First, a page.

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Neoliberalism: The Economy, Banking & Asset Markets



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45 minutes ago, dieter said:

Thanks for your reply. Most of all, I respect the tone and gist of what you and AF have brought to the table. 

I think you have perhaps exaggerated some of my views, maybe even misrepresented them. That's okay, because I get the feeling that your position is one of respect as well.

For the record, I was born in 1950, I'm the son of a refugee mother and a father who was conscripted into the German Army in February 1941 when he turned seventeen. My mother spent from October 1944 until April 1947 in a bauxite mine in the Ukraine where she worked 12 hours a day, seven days a week. She and her fellow slave laborers were given one day off a month when they could walk to town and spend the pittance they were paid by the Soviet Authorities. She never forgot the generosity of many Ukrainian peasants families who got to know and feed her during those occasions. She was an Ethnic German, had just graduated as a Kindergarten Teacher. Most of  her fellow inmates died from malnutrition and exhaustion and lice-ridden diseases.

We came to Australia in 1956 where I learned the Anglo/US version of history. I was also sent to Catholic schools, hence my hatred of Catholicism.

I never finished a BA majoring in Creative Writing, but I am a well-read man and most of all, a humanist who has a keen ear and eye for bulldust in all its many forms - a little like the man Hannah Arendt took up with when she lived in the US.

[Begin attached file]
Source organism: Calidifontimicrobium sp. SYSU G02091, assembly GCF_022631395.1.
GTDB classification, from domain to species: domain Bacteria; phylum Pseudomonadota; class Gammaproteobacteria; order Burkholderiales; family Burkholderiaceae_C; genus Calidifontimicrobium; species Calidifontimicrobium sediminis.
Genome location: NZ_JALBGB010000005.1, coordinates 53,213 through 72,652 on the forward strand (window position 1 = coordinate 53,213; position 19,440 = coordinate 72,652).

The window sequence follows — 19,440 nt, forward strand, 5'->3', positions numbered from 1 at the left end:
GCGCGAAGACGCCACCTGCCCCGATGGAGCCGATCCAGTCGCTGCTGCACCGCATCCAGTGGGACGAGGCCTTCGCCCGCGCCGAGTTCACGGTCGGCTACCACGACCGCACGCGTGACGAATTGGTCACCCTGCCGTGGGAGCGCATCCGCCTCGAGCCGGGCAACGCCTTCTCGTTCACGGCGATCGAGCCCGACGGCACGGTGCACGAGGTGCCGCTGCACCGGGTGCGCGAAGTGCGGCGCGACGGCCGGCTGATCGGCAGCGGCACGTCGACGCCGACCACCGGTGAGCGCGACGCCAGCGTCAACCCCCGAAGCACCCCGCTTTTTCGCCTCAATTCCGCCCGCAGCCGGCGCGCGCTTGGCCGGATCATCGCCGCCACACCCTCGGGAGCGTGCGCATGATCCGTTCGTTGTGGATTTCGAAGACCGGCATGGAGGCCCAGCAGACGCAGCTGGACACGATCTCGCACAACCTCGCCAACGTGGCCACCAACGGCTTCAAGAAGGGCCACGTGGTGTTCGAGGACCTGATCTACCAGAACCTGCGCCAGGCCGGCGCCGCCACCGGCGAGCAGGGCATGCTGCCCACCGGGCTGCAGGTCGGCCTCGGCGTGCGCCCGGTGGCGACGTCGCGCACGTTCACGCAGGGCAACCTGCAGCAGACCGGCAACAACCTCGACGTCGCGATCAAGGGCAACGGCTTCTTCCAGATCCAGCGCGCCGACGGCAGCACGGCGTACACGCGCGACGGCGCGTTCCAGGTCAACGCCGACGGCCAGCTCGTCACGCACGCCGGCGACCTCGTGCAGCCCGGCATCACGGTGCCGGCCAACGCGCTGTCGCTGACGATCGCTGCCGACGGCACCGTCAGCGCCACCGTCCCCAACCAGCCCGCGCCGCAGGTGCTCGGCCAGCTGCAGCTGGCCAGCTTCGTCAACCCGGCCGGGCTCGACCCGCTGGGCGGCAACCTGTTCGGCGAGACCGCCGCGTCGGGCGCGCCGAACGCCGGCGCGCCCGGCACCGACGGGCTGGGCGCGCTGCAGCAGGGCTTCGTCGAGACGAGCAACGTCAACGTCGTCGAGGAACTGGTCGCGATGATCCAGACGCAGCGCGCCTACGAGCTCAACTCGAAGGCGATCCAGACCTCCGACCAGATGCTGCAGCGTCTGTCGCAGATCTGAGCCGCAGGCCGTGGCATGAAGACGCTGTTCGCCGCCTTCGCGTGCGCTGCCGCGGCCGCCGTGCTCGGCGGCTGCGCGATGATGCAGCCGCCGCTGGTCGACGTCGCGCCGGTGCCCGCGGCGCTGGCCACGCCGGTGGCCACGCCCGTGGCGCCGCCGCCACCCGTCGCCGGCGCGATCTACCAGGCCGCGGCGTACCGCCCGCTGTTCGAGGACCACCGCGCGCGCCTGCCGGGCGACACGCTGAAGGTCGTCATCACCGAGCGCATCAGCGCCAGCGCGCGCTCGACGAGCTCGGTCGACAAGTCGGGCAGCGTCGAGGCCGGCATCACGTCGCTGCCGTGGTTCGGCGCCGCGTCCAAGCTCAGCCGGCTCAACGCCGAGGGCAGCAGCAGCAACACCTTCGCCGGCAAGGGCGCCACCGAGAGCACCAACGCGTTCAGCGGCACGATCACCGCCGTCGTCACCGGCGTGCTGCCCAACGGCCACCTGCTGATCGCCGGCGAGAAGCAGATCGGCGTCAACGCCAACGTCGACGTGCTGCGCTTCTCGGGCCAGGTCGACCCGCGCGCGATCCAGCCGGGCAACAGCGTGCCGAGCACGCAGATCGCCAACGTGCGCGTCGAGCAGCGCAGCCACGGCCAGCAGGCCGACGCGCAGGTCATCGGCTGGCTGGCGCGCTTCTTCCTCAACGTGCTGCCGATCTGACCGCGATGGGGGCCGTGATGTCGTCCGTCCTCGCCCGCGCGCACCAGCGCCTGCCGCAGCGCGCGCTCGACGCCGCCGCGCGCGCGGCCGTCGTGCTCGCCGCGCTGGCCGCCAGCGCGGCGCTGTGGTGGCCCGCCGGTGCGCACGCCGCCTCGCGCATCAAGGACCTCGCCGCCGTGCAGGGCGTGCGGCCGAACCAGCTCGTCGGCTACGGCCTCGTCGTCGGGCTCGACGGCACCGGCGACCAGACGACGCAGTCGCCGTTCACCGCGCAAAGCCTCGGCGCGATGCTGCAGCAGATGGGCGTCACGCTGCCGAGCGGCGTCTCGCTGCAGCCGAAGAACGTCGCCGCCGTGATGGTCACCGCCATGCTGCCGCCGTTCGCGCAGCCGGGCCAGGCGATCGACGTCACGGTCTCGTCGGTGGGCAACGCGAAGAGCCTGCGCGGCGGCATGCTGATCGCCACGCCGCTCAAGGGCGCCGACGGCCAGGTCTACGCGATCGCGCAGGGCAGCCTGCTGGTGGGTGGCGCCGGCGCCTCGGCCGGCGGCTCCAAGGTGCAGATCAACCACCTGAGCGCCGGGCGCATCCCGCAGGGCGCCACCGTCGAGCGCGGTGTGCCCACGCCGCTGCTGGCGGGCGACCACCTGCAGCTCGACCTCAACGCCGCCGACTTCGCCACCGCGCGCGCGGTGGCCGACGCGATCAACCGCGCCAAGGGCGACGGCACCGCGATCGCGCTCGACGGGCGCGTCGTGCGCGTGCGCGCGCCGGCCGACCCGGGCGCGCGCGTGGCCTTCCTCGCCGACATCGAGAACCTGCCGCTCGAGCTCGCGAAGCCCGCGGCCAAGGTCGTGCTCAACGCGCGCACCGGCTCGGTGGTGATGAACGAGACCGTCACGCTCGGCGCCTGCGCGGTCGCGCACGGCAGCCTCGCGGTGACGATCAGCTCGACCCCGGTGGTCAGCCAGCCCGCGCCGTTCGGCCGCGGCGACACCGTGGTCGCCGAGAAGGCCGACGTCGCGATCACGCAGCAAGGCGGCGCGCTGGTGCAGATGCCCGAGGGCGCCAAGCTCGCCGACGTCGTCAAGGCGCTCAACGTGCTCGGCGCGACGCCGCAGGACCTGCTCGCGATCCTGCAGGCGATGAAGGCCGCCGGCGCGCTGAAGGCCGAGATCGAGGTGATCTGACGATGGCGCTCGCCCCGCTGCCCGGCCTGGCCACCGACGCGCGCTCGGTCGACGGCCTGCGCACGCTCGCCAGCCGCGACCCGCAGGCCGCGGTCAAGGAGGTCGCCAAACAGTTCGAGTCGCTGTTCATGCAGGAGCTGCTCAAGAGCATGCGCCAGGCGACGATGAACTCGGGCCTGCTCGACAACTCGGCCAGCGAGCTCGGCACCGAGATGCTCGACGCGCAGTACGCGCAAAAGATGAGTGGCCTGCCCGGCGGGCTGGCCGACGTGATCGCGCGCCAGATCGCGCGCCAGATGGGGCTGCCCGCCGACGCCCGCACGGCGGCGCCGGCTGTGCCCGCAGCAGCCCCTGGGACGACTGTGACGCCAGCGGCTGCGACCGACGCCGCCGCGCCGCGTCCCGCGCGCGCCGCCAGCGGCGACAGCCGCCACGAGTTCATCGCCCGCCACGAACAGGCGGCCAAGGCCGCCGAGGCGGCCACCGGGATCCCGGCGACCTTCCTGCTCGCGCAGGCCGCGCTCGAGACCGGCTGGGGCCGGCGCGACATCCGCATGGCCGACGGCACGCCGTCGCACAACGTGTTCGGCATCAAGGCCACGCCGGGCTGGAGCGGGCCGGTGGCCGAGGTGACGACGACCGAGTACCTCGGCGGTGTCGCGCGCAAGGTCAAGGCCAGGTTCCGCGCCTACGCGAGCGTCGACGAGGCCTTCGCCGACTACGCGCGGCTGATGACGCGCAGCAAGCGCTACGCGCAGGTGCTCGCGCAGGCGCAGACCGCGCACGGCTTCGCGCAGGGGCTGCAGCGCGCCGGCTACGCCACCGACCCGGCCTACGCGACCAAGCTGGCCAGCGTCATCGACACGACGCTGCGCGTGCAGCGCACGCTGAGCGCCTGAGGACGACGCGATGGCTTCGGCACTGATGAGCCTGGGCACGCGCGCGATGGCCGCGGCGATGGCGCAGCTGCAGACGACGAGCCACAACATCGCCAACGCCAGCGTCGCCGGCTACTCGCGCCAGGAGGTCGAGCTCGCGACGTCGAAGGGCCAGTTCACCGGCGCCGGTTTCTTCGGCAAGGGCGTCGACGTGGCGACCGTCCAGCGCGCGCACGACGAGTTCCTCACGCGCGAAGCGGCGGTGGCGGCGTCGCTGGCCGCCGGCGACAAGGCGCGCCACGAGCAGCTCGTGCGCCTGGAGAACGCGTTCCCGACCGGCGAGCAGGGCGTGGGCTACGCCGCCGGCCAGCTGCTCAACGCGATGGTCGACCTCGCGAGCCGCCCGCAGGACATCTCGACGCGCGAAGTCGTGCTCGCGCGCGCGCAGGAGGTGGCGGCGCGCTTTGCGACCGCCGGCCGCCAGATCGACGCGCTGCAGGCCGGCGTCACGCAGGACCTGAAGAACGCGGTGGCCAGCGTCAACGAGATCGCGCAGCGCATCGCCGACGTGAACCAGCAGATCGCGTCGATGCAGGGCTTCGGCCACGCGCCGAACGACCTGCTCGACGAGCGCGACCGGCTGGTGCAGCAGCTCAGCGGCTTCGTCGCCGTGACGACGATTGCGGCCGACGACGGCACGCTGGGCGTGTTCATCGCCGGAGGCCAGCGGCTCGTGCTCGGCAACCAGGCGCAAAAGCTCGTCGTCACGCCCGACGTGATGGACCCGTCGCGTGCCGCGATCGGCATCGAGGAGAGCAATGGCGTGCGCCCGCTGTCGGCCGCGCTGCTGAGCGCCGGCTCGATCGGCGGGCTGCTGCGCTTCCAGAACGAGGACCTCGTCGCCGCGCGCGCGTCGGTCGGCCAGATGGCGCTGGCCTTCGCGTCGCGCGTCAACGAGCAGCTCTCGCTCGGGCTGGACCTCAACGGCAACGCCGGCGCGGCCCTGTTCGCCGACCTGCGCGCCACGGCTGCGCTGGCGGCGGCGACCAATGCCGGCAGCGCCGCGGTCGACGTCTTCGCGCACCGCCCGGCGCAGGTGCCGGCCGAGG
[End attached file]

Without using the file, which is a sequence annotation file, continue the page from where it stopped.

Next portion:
So, just for the record, whilst I acknowledge your first hand experience of living in Non-Western countries and cultures, I simply point to the savagery and continual need for war and conquest which our 'civilisation' almost needs as a prerequisite for its existence. I simply point to the Colonial wars, some of which are ongoing. This proclivity for war and slaughter is not the hallmark for great civilisations, in my view.

So, I hear you say, what about Genghis Kahn and Pol Pot and all the other heathen monsters you seem to know so much about. So, sure, they were bad. But, and this is where I disagree with you wholeheartedly, to simply point at the thuggery of these events is total bulldust simply because the West coins bulldust notions like Bernard Lewis's 'The Clash of Civilisation' to justify its own continual and wanton carnage.

That China, India, Pakistan, various African tribes are just as brutal should not stop us from facing our very large catalogue of havoc and mayhem - Hiroshima, the Nazi Persecution of Jews, Slavs and others, the death toll in INdia/Pakistan under British rule, the nigh-complete extinction of god only knows how many million native American tribes, the rape of Iraq, Libya, the continued Colonial war in Afghanistan etc etc.

So, in summary, no, I've not said or ever said all Western Politicians are bad. 

Yes, to throw stones at houses made of glass when your house is fragile is the height of casuistry/chutzpah, call it what you like. 

I have never said or considered or thought  other civilisations are essentially different from and better than the West. I have said, we have much to learn from them, however.